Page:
What is the Stefan-Boltzmann Constant?
The Stefan-Boltzmann constant is used mostly in equations involving the Stefan Boltzmann law, which states that the energy radiated per unit of surface area of a black body per unit time is proportional to the fourth power of the thermodynamic temperature of that body. One could apply this law to calculate the temperature of the sun, for example. In its standard use, the Stefan-Boltzmann constant uses the symbol σ, and has units of W/(m2.K4). Its value is 5.670400x10-8.
One can also derive the Stefan-Boltzmann constant both by experiment and from the standard Boltzmann constant. Mathematically, this amounts to the following:
σ = (2.π5.kb4) / (15.h3.co2)
where kb is the Boltzmann constant (1.3x10-23 J/K), h is the Planck constant (6.26x10-34 J.s), and co is the speed of light (3x108 m/s).
The Stefan-Boltzmann law uses this constant in the following way, relating the radiant flux of a black body to temperature with this formula:
j* = σT4
where j is the radiant flux of a perfect black body and T is the thermodynamic temperature of that black body. j has energy flux units (watts/m2). In most cases, as is also observed in nature, the black body radiator will not be perfect and j* will depend on an emissivity value, ε, such that:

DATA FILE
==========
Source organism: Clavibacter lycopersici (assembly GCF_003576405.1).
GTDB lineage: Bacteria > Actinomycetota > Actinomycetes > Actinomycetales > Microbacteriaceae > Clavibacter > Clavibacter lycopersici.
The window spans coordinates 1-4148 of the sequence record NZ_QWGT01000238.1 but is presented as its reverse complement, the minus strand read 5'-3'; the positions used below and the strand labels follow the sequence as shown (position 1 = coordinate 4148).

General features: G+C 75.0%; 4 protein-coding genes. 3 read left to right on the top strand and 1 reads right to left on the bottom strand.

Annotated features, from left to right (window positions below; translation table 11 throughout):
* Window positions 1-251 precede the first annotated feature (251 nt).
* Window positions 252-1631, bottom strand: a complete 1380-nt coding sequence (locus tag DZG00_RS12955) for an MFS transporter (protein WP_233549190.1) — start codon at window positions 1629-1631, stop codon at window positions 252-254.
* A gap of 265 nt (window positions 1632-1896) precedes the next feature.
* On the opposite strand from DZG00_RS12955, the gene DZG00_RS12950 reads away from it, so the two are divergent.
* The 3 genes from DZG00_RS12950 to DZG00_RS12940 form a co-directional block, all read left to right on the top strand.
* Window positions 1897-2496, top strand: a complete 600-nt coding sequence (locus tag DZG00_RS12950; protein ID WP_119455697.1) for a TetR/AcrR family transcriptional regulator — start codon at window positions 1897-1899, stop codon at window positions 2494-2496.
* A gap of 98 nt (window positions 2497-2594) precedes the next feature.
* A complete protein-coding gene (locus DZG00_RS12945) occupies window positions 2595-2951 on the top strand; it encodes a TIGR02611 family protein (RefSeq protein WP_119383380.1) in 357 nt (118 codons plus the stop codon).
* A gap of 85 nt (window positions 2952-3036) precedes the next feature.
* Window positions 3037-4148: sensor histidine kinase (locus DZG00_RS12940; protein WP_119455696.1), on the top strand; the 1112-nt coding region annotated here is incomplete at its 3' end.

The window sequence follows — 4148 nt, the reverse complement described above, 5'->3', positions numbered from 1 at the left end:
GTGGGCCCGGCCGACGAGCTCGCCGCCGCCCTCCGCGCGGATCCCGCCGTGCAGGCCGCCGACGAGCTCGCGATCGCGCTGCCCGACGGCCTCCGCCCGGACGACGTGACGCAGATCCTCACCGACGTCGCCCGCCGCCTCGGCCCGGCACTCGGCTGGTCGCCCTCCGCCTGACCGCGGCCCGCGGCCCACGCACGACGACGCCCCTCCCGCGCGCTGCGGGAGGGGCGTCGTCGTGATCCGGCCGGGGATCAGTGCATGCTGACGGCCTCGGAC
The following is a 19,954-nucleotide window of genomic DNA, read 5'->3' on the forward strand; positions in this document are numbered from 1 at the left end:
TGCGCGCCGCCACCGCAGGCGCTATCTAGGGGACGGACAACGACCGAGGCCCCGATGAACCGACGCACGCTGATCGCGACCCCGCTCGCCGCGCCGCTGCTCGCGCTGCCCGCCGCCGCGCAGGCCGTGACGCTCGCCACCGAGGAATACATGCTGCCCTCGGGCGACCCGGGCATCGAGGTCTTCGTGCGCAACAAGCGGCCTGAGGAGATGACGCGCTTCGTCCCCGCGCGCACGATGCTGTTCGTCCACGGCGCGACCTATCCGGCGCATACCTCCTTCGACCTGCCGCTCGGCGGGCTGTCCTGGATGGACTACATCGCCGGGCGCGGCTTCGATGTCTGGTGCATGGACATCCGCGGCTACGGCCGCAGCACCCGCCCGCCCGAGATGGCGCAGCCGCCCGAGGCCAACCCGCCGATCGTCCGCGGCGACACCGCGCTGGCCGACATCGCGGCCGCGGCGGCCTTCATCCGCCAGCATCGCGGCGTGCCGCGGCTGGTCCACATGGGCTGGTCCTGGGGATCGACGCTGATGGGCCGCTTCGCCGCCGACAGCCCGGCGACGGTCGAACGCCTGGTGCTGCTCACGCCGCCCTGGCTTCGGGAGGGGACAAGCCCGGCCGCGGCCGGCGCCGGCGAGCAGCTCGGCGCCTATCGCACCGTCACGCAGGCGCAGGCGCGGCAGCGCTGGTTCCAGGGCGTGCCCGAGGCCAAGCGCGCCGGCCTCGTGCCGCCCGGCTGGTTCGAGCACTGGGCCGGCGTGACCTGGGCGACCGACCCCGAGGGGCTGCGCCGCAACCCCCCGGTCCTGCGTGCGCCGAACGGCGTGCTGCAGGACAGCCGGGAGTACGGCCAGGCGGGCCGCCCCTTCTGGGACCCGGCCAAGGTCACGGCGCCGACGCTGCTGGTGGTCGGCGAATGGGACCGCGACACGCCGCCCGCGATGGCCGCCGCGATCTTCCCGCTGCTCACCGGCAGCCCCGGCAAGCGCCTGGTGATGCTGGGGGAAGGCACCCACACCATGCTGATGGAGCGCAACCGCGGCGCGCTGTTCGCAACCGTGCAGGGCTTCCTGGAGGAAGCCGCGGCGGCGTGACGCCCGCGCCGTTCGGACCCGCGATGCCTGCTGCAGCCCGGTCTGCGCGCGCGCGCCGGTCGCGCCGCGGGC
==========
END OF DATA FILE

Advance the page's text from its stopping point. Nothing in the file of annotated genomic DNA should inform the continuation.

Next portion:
j* = ε.σT4
ε has a value between zero and one where an emissivity of one is that of a perfect black body. In most cases, the emissivity is some function of the wavelength of the radiation emitted (ε = ε(λ)).
We can also find the total power of energy emitted from a black body with the Stefan-Boltzmann law, using the constant σ in doing so. In order to find the power P, the surface area, A, of the black body radiator must be taken into consideration:
P = A.j* = A.ε.σT4
One application of this equation is to calculate the temperature of stars from measurements of their luminosity. The equation used to do this takes surface area of the star in question which has a known radius, r. The following equation relates the luminosity to this surface area and temperature:
L = 4πr2.ε.σTe4
where L is the luminosity of the star and Te is the effective temperature, which is the temperature of a black body that would radiate the same amount of electromagnetic energy (i.e. the equivalent luminosity per unit area). This is typically done when we do not have an emissivity function ε(λ).